Mughal technology

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The mogul process , also known as starch or powder casting, is a method for molding sweets from pourable masses, such as wine gum and mousse . It works on the principle of the lost form by having a punch, a recess in a layer of starch powder is pressed, this is filled with the mass, and after solidifying the powder by sieving is. The process is suitable for a wide range of sugar confectionery made from jelly , gum and mousse, soft caramel and fondantand others. Today it is usually largely automated and runs on so-called mogul systems. The name comes from an old American brand name, but is used today in the confectionery industry across all manufacturers and gave the whole process its name.

The advantage of using starch molds is that the molded bodies are particularly easy to remove from the mold. The disadvantage is the high expenditure for the recurring production of the molds and for reusing the starch powder. Powderless systems have therefore been developed as an alternative, which are based on elastic shapes and various release processes (spreading, turning over, compressed air, pins). But they have not replaced the Mughal process.


The process consists of several steps:

  • Preparation of the molds: The starch powder is first spread out into an even layer about 25-50 mm high, in so-called powder boxes, which are typically made of wood and are approximately 82 × 40 cm in size. Then the forms are pressed in with dies made of plaster of paris , plastic or metal . The punches should be wider at the top than at the bottom in the form of a draft angle so that the mold walls remain undamaged when pulled out; You can often see this technologically conditioned design feature on gummy bears , wine gums and other sweets.
  • Pouring: In the next step, the molds are guided under nozzles from which they are filled with the mass. With slower systems, the molds stop briefly under rigidly mounted nozzles; with faster systems, they run continuously under nozzles that perform a pendulum movement and follow the movement of the mold while the mass is being released. There are also so-called inoculation molding machines which dispense different types of mass at the same time and thus, for example, cast multicolored articles.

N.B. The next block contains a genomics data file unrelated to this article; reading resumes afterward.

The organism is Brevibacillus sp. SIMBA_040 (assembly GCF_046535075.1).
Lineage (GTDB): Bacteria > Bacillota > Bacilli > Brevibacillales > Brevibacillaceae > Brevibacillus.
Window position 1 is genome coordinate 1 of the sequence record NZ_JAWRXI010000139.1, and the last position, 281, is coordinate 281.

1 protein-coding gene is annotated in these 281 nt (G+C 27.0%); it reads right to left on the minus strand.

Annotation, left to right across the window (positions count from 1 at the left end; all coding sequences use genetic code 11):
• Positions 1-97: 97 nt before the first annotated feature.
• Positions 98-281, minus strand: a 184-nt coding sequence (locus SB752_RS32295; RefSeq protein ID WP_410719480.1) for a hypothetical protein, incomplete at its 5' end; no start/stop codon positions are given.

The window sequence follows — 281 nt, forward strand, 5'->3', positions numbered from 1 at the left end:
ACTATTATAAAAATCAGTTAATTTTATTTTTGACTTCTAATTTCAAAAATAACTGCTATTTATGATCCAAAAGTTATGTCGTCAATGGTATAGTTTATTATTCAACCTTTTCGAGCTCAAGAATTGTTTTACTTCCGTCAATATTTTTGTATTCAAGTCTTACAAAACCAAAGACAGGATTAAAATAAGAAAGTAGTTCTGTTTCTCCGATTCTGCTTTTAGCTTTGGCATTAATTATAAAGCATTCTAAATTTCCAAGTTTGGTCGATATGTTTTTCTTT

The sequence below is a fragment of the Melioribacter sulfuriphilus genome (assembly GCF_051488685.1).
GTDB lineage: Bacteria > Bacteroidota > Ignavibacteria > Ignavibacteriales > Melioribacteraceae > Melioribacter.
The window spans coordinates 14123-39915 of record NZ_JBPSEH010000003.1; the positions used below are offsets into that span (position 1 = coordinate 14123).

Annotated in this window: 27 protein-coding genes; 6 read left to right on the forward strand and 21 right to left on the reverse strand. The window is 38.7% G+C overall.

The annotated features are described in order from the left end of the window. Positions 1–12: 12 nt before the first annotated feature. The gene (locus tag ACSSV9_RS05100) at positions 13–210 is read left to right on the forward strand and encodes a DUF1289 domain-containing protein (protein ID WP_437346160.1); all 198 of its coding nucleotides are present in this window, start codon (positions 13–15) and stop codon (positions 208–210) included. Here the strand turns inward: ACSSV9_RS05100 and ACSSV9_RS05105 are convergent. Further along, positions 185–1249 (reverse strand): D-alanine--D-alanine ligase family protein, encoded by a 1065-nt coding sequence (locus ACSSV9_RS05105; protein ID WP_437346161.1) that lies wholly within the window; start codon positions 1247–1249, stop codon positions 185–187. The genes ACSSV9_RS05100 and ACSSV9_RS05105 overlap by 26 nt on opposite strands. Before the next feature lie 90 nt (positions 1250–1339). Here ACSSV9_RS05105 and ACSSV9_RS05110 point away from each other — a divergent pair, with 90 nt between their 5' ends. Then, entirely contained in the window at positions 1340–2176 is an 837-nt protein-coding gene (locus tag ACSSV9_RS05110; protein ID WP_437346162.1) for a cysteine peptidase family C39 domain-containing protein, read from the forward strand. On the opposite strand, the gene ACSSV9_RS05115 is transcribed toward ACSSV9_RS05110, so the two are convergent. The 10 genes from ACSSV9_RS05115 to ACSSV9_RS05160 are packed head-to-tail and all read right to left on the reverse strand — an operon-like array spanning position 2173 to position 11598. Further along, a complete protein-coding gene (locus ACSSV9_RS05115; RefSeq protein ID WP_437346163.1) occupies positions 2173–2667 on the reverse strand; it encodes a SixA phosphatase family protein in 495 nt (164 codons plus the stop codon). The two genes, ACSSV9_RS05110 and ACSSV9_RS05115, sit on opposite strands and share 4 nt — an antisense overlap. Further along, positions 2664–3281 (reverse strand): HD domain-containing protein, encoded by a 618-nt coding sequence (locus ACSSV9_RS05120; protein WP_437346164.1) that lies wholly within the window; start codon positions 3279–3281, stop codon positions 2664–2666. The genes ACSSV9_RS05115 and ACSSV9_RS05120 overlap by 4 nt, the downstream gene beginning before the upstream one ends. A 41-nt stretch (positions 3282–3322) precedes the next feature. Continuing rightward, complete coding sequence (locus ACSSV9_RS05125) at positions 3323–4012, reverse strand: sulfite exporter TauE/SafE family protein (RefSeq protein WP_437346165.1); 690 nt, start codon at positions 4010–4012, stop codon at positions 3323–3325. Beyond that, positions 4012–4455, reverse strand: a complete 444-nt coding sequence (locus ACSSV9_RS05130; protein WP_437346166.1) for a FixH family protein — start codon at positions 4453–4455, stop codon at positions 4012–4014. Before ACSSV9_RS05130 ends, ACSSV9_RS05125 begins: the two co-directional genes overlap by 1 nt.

• Solidifying: The powder boxes must then stand for a certain period of time, possibly in drying rooms, while the mass solidifies. The setting time depends on the recipe and the humidity of the molding powder and the ambient air , but it can take several hours. For example, pectin-bound masses solidify in one hour at high temperatures, those based on gum arabic in a cooler environment within 24 hours.
  • Powdering: After the solidification time has elapsed, the powder boxes are turned over, their contents fall onto a vibrating sieve that catches the cast bodies and lets the starch powder fall through. The products are then freed from adhering starch residues - for example by brushing or compressed air - and processed further, for example by surface treatment with steam or fat, coating with granulated sugar and the like.

The sieved starch is cleaned by further sieving of product pieces and any wood splinters from the powder boxes and reused. Since it has absorbed water during the process, it must be dried before it is used again, otherwise its moisture would continue to rise and it would stick to the castings. Powder drying must be done carefully because the starch is sensitive to thermal and mechanical stress. Despite the stress caused by the process and , depending on the recipe, also reacting with salts and acids in the casting compound, the molding powder can remain in use for years. It is even the case that “well-run-in” powder is considered to be particularly dimensionally stable and setting up a new production facility with only fresh powder is considered a delicate matter. In the long run, problems are mainly caused by impurities that are difficult to remove.

The starch powder is a mixture of wheat , corn or rice starch ; Potato starch is not suitable because it would clump together as it dries.


The manufacturers of mogul systems include:

Manufacturers of powder boxes include:

Individual evidence

  1. a b c d e Hartmut Hoffmann, Werner Mauch, Werner Untze: Sugar and sugar products . 2nd, revised edition. Behr, Hamburg 2002, ISBN 3-86022-937-0 , pp. 124 ( limited preview in Google Book search).
  2. a b Endless diversity - state of the art in Mughal systems . In: Confectionery . No. 4 , 1998, ISSN  0721-0825 ( sweet vision website [accessed October 4, 2014]).
  3. Hoffmann, Mauch, Untze 2002, p. 127.
  4. Hoffmann, Mauch, Untze 2002, p. 134
  5. Eckart Wilhelm: Formpuder - possibilities and limits . In: Confectionery . No. 12 , 1998, ISSN  0721-0825 ( sweet vision website [accessed October 5, 2014]).
  6. Driver Trays website. Retrieved June 21, 2017 (American English).